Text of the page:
All females, regardless of age, are vulnerable to vulvar irritation and disease. Sometimes the irritation is short lived and may not cause the individual to seek treatment. Symptoms can be mild to severe, intermittent to constant, and predictable or unpredictable. Typically, a woman decides to see a health-care provider when she has begun to experience a disruption in her daily activities, which, most likely, has begun to affect her sexual life as well as her self-esteem (1 -4).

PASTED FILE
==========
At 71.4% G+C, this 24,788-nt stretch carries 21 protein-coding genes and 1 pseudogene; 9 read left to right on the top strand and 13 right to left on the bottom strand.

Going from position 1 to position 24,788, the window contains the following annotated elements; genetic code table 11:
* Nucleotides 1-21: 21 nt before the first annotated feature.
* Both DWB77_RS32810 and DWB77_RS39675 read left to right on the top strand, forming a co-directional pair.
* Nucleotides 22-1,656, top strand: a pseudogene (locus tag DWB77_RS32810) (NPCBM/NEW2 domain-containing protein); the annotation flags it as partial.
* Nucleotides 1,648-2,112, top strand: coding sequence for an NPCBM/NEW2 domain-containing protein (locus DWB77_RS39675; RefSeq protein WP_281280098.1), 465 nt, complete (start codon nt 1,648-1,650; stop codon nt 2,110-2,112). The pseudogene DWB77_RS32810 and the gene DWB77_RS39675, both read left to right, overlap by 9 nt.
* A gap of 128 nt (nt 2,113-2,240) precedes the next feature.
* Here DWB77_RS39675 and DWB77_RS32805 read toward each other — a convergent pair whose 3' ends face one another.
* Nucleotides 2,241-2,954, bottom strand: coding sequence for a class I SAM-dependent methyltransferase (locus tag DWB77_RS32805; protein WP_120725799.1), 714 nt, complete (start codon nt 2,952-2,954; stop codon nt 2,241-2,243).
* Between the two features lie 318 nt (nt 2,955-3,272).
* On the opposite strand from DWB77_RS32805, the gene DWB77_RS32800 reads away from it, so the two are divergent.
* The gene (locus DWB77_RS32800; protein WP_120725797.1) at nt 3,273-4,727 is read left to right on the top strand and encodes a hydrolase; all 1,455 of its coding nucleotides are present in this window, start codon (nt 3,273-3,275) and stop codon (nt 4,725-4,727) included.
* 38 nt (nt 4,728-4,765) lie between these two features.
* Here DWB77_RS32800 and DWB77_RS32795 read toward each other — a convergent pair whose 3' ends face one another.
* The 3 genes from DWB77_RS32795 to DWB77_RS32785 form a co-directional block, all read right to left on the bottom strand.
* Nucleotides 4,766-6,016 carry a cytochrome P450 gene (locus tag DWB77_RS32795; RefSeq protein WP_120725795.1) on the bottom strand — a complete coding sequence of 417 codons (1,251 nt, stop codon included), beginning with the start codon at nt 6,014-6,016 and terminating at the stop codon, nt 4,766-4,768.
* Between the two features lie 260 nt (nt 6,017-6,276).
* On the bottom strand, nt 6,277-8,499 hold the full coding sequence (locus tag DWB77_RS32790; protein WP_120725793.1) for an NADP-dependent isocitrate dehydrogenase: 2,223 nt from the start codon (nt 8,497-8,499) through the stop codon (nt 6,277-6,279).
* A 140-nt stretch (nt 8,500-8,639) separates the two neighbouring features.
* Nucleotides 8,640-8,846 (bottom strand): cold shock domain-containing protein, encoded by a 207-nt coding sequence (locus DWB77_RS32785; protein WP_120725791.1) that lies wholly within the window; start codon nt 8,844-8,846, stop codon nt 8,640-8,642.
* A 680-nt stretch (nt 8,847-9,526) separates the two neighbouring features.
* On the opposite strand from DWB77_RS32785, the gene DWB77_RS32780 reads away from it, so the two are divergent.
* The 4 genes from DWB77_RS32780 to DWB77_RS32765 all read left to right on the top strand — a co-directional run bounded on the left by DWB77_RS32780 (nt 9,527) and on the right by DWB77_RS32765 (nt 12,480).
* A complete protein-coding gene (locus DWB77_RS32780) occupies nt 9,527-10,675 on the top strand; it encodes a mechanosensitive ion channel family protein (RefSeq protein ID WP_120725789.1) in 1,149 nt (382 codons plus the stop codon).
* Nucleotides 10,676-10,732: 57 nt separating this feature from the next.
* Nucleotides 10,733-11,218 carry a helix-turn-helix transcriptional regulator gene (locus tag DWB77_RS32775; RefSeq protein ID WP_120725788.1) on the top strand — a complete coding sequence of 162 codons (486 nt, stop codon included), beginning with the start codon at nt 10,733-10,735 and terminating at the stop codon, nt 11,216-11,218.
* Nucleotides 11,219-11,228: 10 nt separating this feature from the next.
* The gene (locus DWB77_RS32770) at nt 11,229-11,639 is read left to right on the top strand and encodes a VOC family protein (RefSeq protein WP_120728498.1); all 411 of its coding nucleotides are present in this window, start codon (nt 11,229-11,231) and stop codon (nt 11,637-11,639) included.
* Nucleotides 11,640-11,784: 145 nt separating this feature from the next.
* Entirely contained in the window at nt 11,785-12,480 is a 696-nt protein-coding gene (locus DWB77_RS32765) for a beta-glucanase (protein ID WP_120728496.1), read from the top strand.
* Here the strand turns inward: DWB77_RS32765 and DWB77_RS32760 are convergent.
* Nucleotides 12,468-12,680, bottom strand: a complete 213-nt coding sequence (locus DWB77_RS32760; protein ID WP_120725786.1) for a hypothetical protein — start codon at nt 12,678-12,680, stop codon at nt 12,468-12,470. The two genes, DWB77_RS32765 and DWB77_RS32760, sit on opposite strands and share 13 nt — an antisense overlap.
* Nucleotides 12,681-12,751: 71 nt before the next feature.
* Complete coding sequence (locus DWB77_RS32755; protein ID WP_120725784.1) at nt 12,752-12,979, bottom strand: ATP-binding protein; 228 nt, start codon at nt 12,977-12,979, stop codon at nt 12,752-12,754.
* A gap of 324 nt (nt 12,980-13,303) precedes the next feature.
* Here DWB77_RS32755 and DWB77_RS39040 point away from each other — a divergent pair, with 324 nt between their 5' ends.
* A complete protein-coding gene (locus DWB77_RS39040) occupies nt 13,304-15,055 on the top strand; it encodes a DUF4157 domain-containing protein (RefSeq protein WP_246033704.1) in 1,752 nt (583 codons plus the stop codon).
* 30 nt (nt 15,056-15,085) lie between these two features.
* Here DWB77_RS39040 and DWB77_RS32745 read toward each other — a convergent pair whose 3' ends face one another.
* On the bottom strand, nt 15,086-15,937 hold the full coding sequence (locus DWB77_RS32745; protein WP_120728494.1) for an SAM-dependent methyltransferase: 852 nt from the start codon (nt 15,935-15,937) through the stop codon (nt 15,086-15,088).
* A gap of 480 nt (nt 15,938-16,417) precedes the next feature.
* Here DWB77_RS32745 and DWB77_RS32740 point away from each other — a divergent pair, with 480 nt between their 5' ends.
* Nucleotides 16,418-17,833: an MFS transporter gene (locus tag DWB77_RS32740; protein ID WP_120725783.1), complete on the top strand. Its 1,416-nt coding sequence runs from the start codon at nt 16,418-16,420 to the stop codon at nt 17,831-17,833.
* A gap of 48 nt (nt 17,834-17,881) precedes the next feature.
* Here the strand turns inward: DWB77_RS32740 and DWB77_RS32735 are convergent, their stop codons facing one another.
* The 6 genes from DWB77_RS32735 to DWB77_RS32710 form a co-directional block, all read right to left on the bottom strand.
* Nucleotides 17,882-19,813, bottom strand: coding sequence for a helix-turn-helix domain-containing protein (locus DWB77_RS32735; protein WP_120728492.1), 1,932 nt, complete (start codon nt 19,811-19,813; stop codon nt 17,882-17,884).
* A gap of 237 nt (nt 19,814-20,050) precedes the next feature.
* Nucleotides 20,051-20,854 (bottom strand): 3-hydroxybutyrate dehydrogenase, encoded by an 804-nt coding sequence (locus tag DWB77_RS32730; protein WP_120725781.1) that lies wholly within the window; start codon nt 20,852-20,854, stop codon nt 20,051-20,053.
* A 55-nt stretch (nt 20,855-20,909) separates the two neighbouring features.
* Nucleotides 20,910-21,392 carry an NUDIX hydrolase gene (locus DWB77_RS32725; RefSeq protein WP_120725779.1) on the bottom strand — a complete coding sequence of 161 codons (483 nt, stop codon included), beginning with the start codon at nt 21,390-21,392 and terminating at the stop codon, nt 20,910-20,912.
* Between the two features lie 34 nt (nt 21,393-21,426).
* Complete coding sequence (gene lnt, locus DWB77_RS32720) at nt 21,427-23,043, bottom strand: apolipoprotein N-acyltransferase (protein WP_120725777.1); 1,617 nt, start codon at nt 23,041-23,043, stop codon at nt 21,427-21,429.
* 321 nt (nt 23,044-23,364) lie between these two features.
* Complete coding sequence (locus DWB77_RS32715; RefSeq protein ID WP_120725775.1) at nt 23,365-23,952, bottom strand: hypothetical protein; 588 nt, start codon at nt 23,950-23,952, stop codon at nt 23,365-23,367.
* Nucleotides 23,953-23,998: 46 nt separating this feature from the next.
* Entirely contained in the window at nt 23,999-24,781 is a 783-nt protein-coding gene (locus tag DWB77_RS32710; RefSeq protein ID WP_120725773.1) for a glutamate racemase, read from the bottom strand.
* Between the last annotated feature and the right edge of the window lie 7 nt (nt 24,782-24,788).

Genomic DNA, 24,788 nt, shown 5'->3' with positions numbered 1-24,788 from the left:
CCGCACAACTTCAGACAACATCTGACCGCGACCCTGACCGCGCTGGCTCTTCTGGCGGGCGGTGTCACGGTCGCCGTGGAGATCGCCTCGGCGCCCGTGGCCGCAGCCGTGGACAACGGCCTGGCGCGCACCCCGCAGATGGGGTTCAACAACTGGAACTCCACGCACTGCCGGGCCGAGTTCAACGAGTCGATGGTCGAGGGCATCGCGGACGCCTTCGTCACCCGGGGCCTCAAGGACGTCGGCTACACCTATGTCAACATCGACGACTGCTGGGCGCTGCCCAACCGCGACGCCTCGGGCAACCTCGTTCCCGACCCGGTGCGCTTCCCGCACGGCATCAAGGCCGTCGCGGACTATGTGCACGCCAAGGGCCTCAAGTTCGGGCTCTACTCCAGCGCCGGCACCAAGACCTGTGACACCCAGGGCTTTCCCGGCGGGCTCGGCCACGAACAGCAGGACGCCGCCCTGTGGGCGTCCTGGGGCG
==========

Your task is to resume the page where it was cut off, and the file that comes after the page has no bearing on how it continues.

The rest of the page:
This chapter identifies and describes common vulvovaginal symptoms and their associated conditions that health-care providers encounter frequently in clinical practice. This chapter also provides the clinician with a practical approach for assessment, diagnosis, and treatment of these conditions. Treating vulvovaginal disorders appropriately requires the health-care provider to incorporate his or her knowledge and skills in gynecology, dermatology, infectious diseases, and psychology.
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